New York
1. Teachings
2. Mannequin
3. RDW with Tarmogoyf
4. G/B Elves with Garruk
5. U/B Faeries
6. W/U/G Blink
7. G/B Rock
8. W/U/G Blink
Hokkaido
1. R/G Mana-ramp with Garruk
2. R/G Mana-ramp with Garruk
3. B/R aggro
4. U/G Shifter with Garruk
5. R/G aggro with Garruk
6. W Kithkin
7. W/U/R Blink
8. W/g Martyr
London
1. G/B Elves-Rock
2. U/G Tempo-Elves
3. Pickles
4. B/R aggro (but quite different from the Hokkaido take on B/R aggro)
5. G/B Elves-Rock
6. Pickles
7. W/u/R Control
8. B/R aggro (very much like the number four slot)
I have no clear take-home message from the available information. The conventional wisdom is that early in a given environment, people roll out their aggro builds because that’s easier to figure out. The corollary conventional wisdom is that if you just up and bring your control, you’re to some degree more likely to make it higher in an event — be it placing well at your local tournament or making it to day two of a GP. California, New York, and London saw a majority of control and tempo-control builds, but Hokkaido had a significantly stronger aggro presence, just at a glance.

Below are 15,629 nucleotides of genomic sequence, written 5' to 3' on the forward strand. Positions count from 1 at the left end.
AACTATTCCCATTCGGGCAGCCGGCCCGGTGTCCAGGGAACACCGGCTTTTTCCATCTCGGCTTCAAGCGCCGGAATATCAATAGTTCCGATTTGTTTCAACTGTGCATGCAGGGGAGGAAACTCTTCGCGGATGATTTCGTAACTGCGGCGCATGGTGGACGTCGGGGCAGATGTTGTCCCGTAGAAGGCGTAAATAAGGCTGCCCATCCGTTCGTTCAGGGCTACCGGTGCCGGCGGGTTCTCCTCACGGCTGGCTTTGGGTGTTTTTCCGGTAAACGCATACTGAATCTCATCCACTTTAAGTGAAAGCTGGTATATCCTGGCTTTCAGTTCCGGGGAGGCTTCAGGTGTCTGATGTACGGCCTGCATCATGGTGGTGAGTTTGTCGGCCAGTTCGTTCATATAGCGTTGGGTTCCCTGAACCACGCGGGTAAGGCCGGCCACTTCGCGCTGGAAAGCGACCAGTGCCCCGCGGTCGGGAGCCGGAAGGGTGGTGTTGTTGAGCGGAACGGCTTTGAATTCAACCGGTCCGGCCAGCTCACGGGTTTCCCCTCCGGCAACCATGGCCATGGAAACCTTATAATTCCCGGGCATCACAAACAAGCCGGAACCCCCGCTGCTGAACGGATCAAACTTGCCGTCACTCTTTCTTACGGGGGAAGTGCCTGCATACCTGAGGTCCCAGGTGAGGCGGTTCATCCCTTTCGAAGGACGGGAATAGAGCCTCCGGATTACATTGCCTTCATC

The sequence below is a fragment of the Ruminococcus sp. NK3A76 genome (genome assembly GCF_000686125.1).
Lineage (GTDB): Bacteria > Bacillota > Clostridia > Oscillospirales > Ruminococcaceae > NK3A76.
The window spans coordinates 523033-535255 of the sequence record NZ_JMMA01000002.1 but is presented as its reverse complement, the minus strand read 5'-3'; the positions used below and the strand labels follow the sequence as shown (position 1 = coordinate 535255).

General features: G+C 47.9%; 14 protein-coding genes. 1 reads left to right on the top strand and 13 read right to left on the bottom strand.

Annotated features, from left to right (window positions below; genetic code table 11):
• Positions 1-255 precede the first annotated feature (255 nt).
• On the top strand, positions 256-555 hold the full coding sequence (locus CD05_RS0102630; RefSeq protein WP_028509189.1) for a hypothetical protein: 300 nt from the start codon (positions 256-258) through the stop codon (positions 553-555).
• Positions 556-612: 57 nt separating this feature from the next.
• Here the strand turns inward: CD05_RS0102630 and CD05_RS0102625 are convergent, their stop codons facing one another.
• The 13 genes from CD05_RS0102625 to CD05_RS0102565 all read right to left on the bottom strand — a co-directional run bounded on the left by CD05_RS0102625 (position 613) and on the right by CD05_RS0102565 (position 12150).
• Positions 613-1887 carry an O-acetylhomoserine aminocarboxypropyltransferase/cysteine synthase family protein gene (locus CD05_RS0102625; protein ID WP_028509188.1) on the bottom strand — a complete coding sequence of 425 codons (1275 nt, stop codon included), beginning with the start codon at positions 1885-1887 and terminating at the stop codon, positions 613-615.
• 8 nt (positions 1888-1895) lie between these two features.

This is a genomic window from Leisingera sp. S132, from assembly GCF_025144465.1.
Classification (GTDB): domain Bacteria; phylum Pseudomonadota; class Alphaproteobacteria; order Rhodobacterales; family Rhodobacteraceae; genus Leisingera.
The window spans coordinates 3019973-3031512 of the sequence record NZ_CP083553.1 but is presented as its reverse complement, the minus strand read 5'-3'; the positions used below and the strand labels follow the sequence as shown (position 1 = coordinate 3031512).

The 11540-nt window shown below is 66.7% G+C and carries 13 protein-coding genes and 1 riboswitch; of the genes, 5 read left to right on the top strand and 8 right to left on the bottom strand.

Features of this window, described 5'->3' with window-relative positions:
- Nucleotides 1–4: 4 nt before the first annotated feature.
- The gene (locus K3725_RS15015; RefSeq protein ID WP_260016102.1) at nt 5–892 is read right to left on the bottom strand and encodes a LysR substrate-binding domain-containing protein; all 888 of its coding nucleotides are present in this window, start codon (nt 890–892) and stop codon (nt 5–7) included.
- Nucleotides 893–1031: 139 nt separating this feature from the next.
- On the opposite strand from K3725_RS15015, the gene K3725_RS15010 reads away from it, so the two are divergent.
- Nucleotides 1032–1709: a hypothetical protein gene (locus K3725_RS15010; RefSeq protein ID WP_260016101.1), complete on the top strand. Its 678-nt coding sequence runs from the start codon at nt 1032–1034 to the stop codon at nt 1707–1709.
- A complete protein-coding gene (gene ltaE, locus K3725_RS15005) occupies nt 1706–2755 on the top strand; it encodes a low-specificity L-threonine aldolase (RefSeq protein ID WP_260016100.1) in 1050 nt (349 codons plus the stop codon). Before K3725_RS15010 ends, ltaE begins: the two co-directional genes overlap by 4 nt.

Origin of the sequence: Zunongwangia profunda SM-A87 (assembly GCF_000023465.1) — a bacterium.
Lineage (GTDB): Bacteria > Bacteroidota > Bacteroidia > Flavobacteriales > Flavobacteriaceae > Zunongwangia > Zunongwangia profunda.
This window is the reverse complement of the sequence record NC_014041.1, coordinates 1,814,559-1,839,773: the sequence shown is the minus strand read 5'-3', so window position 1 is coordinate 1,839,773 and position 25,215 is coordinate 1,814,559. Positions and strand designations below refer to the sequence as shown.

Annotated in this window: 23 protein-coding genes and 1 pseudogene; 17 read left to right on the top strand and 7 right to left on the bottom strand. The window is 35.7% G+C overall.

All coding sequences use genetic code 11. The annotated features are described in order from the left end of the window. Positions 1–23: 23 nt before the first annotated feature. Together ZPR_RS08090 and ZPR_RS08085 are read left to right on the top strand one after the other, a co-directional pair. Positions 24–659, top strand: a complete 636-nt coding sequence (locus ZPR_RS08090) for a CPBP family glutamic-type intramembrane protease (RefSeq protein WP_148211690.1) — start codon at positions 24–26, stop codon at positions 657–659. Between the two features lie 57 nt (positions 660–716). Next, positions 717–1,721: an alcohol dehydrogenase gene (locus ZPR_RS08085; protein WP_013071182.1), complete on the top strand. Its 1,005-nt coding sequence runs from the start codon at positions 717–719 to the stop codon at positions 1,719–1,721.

If anyone really wants data for their own personal Bayesian reasoner (either a program or the one in your head), you can get all the top eights from 2007 States in the US and 2007 Champs in Canada, the UK, and Japan, by clicking here.
In the absence of any clear conclusion for myself, I’m left back in the position of just trying to pick a plan that is either stellar against aggro or control, or reasonably robust against both, with a solid plan for the sideboard.
This puts me onto a completely different set of questions, like, “Why was Wrath of God good as a one-of in Mori’s Worlds 2005 deck?” Genius, or quirkiness?
More on that later.